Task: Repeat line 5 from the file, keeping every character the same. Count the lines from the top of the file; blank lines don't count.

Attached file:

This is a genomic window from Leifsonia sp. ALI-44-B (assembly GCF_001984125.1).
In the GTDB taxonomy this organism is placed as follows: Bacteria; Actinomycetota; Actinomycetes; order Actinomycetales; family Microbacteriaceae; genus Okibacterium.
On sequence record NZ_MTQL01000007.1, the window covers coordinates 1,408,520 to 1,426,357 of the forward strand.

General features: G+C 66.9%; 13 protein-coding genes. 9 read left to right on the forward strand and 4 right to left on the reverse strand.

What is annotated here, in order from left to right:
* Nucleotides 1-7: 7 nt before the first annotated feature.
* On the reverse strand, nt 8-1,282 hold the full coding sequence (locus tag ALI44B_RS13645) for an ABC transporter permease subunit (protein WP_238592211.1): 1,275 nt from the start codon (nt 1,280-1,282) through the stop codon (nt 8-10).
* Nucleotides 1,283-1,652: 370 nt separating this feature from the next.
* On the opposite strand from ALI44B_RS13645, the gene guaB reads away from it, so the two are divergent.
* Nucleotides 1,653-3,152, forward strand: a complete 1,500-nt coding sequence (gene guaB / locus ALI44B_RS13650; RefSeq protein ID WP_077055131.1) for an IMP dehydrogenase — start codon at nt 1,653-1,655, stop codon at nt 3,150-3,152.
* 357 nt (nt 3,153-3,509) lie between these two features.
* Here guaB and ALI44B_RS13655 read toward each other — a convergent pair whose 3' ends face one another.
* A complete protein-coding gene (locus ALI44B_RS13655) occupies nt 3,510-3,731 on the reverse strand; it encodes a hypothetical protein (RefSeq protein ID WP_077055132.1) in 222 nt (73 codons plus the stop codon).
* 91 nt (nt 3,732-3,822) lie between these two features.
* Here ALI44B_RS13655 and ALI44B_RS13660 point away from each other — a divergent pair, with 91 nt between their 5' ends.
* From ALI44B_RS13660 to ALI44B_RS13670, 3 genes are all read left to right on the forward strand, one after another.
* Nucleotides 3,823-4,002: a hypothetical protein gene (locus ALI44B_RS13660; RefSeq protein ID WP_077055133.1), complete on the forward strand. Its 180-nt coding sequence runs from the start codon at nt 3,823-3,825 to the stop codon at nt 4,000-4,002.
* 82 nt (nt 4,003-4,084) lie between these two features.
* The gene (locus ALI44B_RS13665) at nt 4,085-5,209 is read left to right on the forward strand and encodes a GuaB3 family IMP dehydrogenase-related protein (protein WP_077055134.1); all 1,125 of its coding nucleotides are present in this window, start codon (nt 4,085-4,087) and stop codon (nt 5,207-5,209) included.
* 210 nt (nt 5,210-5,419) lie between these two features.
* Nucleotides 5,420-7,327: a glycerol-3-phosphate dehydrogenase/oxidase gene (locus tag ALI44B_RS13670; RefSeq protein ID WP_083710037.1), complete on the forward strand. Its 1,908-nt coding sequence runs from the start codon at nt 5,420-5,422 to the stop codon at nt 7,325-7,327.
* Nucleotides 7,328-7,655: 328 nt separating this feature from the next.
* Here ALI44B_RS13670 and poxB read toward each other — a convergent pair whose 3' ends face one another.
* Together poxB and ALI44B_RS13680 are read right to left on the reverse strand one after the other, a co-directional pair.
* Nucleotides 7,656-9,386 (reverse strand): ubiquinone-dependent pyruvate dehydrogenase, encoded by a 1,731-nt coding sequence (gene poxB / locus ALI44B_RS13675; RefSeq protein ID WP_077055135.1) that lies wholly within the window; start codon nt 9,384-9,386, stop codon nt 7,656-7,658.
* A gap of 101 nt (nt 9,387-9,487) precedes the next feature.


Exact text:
What is annotated here, in order from left to right: